A degree shouldn’t be a debt sentence for regional students

Opposition leader Bill Shorten, Shadow Higher Education Minister Senator Kim Carr and Member for Bendigo Lisa Chesters MP will today join students at La Trobe University’s Bendigo campus as part of Labor’s ‘A Degree Shouldn’t Be a Debt Sentence’ campaign.

Mr Shorten said regional universities, such as the Bendigo campus, would be particularly hard hit by the Abbott Government’s budget cuts to universities and radical plans for fee deregulation.

“La Trobe University stands to lose more than $141 million as a result of Tony Abbott Government’s cuts, which means students at regional campuses like Bendigo will suffer,” he said.

 “We know that many more students in regional areas than in our capital cities are from low socioeconomic backgrounds and simply cannot afford Tony Abbott’s $100,000 degrees.

 “A degree should open, not shut, the door to opportunity and prosperity for young Australians – Labor believes a degree shouldn’t be a debt sentence.

 “Since we launched our online petition against these short-sighted and unfair changes last week, there have been more than 19,000 signatures.”

 Senator Carr said regional universities and campuses will find themselves having to make tough decisions about how to deal with these cuts.

 “Do they charge an extra 30 per cent just to make up shortfall, do they slashes their courses or do they wind back research?” said Senator Carr.

“Labor doesn’t believe regional universities should be forced into having to make these unfair choices.

“The Abbott-Pyne plan to Americanise our universities will shatter the dream of a university degree for many of these young people and their families.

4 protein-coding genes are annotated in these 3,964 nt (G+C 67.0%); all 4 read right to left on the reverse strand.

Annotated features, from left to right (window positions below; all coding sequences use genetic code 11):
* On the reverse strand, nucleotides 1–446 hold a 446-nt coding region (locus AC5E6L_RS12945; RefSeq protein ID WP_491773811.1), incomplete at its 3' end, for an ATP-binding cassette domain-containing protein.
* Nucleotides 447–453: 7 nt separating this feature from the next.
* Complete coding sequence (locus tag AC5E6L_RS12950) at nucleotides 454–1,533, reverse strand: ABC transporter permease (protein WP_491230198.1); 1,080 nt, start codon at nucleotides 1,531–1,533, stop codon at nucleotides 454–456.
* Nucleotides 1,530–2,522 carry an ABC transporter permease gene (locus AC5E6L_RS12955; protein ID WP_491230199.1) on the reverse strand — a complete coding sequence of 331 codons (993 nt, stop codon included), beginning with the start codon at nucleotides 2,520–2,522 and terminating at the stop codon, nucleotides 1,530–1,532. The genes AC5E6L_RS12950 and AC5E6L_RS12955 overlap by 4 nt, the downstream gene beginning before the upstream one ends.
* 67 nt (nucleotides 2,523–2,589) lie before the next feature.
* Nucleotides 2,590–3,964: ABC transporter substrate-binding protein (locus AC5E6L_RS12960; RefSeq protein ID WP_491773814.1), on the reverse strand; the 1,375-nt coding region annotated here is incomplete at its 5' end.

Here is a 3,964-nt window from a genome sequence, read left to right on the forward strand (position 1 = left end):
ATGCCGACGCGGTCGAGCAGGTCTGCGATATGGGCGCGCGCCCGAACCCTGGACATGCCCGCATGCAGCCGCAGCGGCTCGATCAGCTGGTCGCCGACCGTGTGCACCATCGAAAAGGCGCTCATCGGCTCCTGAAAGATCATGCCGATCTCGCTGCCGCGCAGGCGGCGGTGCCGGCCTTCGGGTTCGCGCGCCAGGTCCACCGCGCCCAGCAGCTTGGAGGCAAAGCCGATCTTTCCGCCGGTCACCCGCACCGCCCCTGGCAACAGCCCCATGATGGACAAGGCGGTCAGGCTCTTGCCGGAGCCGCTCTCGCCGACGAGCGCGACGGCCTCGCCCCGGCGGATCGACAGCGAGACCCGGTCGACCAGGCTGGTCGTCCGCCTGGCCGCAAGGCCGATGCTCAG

“It’s not for students to pick up the tab – they already pay some of the highest universities fees in the developed world – and we shouldn’t let the Government off the hook for its responsibilities for proper funding.”

Ms Chesters said people in Bendigo and central Victoria were angry the Abbott Government had lied when it promised before the election “no cuts to education”.

“Many people are worried that these changes will mean university will become too expensive for young people,” she said.

“La Trobe’s Bendigo campus has significantly higher numbers of students from a low socio-economic background than the national average, so this will hurt our region more than most.

“This is not the Australia we want. This is not fair and Labor will fight these changes every step of the way.”

The Abbott Government’s changes to higher education are a triple-hit to students:

  • Cutting funding for undergraduate places by up to 37 per cent;
  • Deregulating fee levels, allowing universities to charge what they like; and
  • Introducing a compounding real interest rate of up to 6 per cent for all HECS-HELP debts – future and existing.

Overall, the Abbott Government’s Budget cut $5.8 billion from higher education. This means universities will be forced to put up fees by at least 30 per cent just to cover the loss of funding.


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